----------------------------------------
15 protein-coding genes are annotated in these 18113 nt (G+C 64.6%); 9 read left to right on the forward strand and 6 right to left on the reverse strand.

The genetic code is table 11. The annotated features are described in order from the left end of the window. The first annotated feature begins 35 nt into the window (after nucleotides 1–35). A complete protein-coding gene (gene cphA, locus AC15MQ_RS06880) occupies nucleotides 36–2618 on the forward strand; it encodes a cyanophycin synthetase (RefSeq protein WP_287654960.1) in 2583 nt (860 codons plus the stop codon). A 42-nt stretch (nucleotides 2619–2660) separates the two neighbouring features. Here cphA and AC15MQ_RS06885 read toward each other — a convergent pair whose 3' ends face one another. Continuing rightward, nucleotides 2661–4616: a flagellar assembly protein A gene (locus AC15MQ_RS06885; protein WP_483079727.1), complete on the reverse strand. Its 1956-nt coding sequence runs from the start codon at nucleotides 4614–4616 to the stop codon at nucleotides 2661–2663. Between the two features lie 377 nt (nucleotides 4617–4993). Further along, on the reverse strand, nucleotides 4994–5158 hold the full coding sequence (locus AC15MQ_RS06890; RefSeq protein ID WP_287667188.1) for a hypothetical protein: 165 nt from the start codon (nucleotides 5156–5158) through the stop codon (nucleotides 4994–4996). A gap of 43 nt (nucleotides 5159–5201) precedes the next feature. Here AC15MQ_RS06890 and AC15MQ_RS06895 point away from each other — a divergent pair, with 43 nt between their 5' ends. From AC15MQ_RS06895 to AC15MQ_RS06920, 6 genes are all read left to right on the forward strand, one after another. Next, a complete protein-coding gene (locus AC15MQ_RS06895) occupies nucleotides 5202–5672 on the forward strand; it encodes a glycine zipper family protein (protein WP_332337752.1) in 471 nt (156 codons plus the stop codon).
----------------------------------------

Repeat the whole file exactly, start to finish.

15 protein-coding genes are annotated in these 18113 nt (G+C 64.6%); 9 read left to right on the forward strand and 6 right to left on the reverse strand.

The genetic code is table 11. The annotated features are described in order from the left end of the window. The first annotated feature begins 35 nt into the window (after nucleotides 1–35). A complete protein-coding gene (gene cphA, locus AC15MQ_RS06880) occupies nucleotides 36–2618 on the forward strand; it encodes a cyanophycin synthetase (RefSeq protein WP_287654960.1) in 2583 nt (860 codons plus the stop codon). A 42-nt stretch (nucleotides 2619–2660) separates the two neighbouring features. Here cphA and AC15MQ_RS06885 read toward each other — a convergent pair whose 3' ends face one another. Continuing rightward, nucleotides 2661–4616: a flagellar assembly protein A gene (locus AC15MQ_RS06885; protein WP_483079727.1), complete on the reverse strand. Its 1956-nt coding sequence runs from the start codon at nucleotides 4614–4616 to the stop codon at nucleotides 2661–2663. Between the two features lie 377 nt (nucleotides 4617–4993). Further along, on the reverse strand, nucleotides 4994–5158 hold the full coding sequence (locus AC15MQ_RS06890; RefSeq protein ID WP_287667188.1) for a hypothetical protein: 165 nt from the start codon (nucleotides 5156–5158) through the stop codon (nucleotides 4994–4996). A gap of 43 nt (nucleotides 5159–5201) precedes the next feature. Here AC15MQ_RS06890 and AC15MQ_RS06895 point away from each other — a divergent pair, with 43 nt between their 5' ends. From AC15MQ_RS06895 to AC15MQ_RS06920, 6 genes are all read left to right on the forward strand, one after another. Next, a complete protein-coding gene (locus AC15MQ_RS06895) occupies nucleotides 5202–5672 on the forward strand; it encodes a glycine zipper family protein (protein WP_332337752.1) in 471 nt (156 codons plus the stop codon).